VD is involved in a range of important physiological processes, such as in promoting cell growth and differentiation, facilitating immunomodulation regulation, and being involved in neurotransmission, and anti-inflammatory effects. On the other hand, low concentrations or deficiency of VD have been associated with various mental and neuropsychiatric disorders, consisting of psychotic and mood disorders, autism, and cognitive decline [2, 3].

No doubt, depression plays a very important role in women’s disease-related disabilities. The current paper will review and summarize recent research on the relation of VD levels and the epidemiology of depression in women. In this paper, we will outline relevant studies about the relationship between VD and depression in women in an attempt to provide useful recommendations in terms of future scientific questions that need to be addressed in this research area.

Vegetables, herbs and fruits can contribute to a person’s health in terms of the levels of VD2, while meat and fish (especially fatty fish) can contribute to VD3. This means that VD levels are influenced by environment and lifestyle. However, except for fatty fish, relatively few foods naturally contain large amounts of VD [4].

A recent meta-analysis of 31 studies (with 79366 individuals) showed that some genetic factors might also modulate VD levels [5]. The findings of this meta-analysis were also suggestive of a relatively small heritability rate for VD levels, but overall indicated that modifiable environmental factors are the main determinants of VD levels.

Ultraviolet sunlight synthesis of VD depends on the season, latitude, and amount of skin exposure [6]. Levels of VD vary seasonally, with deficiency more common in winter and at higher latitudes, reflecting ambient levels of sunlight [6], as well as in urban settings, owing to lifestyle choice and lower sunlight exposure [7].

Due to difficulties of darker skin to absorb sunlight, Black and Asian populations are more likely to be affected by lower levels of VD and related negative consequences on health [8]. In most parts of the world, during sunny months optimal levels of VD (approximately 1.000 IU per day) can be achieved by minimal (5 to 15 minutes depending on the level of sun) sun exposure of face, arms, and hands without sunscreen [9].

The liver transports consumed VD2 and VD3 with the use of chylomicrons. Then, it binds to proteins in plasma, in turn, carry the VD3 which originates from sunlight exposure [10]. VD is synthesized predominantly endogenously (approx. to 90% of the total VD in human body).

In the skin, the ultraviolet light transforms 7-dehydroxycholesterol (provitamin D) to pre-vitamin D, which under the influence of body temperature spontaneously isomerizes to cholecalciferol (VD3). Approximately 10% of total body VD is taken orally (ergocalciferol and cholecalciferol).

VD is transported via VD-binding protein to the liver, where it is hydroxylated to 25-hydroxyVD [9, 10]. The next step in VD activation is hydroxylation of 25VD by the enzyme 1α – hydroxylase (CYP27B1) to 1,25-dihydroxyvitamin D (1,25VD), which is the active VD metabolite.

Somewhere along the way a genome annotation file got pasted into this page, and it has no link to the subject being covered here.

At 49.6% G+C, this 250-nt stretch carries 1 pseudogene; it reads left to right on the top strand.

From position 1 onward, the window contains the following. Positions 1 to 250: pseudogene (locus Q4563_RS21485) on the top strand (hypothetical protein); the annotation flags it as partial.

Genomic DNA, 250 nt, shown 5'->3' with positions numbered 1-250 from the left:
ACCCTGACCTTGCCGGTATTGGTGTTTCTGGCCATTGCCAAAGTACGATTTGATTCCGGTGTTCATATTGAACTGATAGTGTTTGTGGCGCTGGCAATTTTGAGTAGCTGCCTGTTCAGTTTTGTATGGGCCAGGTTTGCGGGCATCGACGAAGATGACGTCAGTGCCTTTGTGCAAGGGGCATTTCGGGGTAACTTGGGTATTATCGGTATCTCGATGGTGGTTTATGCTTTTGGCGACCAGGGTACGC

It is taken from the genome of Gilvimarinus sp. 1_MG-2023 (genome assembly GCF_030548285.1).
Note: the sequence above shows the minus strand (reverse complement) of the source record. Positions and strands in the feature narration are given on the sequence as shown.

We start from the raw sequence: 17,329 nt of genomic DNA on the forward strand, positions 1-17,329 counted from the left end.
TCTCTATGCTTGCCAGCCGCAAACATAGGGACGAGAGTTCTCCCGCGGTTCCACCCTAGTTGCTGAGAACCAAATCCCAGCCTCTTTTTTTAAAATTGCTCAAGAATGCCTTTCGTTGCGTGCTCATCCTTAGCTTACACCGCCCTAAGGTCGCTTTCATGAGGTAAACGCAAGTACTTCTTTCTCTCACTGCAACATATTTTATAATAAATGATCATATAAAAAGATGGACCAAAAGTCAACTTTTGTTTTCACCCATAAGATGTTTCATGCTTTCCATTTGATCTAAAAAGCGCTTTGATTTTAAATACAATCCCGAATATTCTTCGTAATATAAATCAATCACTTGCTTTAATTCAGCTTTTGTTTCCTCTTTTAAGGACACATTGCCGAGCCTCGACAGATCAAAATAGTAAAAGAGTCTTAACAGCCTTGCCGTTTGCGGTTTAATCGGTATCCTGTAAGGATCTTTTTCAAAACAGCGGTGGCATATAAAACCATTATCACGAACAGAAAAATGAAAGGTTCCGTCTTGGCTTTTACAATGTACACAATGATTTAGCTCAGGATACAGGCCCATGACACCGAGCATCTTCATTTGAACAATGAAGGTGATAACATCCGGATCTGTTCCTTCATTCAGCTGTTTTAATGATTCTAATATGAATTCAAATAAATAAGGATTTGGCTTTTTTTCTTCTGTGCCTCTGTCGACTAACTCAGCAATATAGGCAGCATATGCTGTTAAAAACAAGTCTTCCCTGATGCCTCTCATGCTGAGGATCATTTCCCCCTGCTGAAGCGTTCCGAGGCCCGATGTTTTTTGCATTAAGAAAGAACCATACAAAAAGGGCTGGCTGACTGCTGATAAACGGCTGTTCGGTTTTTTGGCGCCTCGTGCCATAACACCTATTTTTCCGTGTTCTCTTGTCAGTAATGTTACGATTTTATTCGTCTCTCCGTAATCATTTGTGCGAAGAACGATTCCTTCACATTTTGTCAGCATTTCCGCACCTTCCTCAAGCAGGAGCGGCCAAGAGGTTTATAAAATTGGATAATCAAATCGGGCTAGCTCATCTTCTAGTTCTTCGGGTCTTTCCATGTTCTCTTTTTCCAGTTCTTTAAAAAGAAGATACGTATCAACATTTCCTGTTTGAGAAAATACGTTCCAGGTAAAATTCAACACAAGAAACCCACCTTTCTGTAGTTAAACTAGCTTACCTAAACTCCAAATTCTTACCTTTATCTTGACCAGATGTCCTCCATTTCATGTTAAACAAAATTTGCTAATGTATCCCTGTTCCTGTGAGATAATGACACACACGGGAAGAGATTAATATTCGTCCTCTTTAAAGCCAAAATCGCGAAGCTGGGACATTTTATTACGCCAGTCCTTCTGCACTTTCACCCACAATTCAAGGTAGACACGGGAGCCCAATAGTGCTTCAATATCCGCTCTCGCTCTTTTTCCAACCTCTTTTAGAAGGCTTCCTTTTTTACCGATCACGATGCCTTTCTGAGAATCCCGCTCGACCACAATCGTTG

This process occurs predominantly in the renal tubules. In addition, non-renal CYP27B1 was detected in skin (basal keratinocytes, hair follicles), lymph nodes (granulomata), colon (epithelial cells and parasympathetic ganglia), pancreas (islets), adrenal medulla, brain (cerebellum and cerebral cortex), prostate epithelial cells and placenta (decidual and trophoblastic cells), indicating the wider significance of the VD metabolites [11]. Finally, 1,25VD is inactivated by the enzyme 24-hydroxylaze.

1,25VD exerts its effect via the VD receptor (VDR), which is detected in all human organs [10-12]. 1,25VD binds to VDR, the complex forms a heterodimer with the receptor for retinoid X (RXR) within the nucleus. The 1,25VD-VDR-RXR complex binds to VD reacting elements, modulating gene expression [12, 13].

Dietary intake of VD rich foods is also important for maintaining healthy 25(OH)VD levels, especially when direct sun-exposure is low. VD status is being evaluated via the serum level of 25(OH)VD – the metabolite formed in the first hydroxylation in the liver, due to its longer half-life (approximately 3 weeks), compared to the active metabolite 1,25(OH)VD (4 – 6 hours) [15].

There is a consensus among experts that we should revise the recommendations for VD intake of 200-600 IU per day which is currently in place, as these cannot adequately prevent VD insufficiency [14, 15]. A healthier recommendation for VD related food intake for individuals with low levels of sunlight exposure would range from 800 to 1000 IU per day.

This would subsequently also affect 25(OH)VD levels to be more in the preferred range (30-40 ng/ml) and affect VD related health consequences [15].

reference link: https://www.ncbi.nlm.nih.gov/pmc/articles/PMC7327938/

Original Research: Open access.
Ultraviolet radiation as a predictor of sex hormone levels in postmenopausal women: A European multi-center study (ECRHS)” by Kai Triebner et al. Maturitas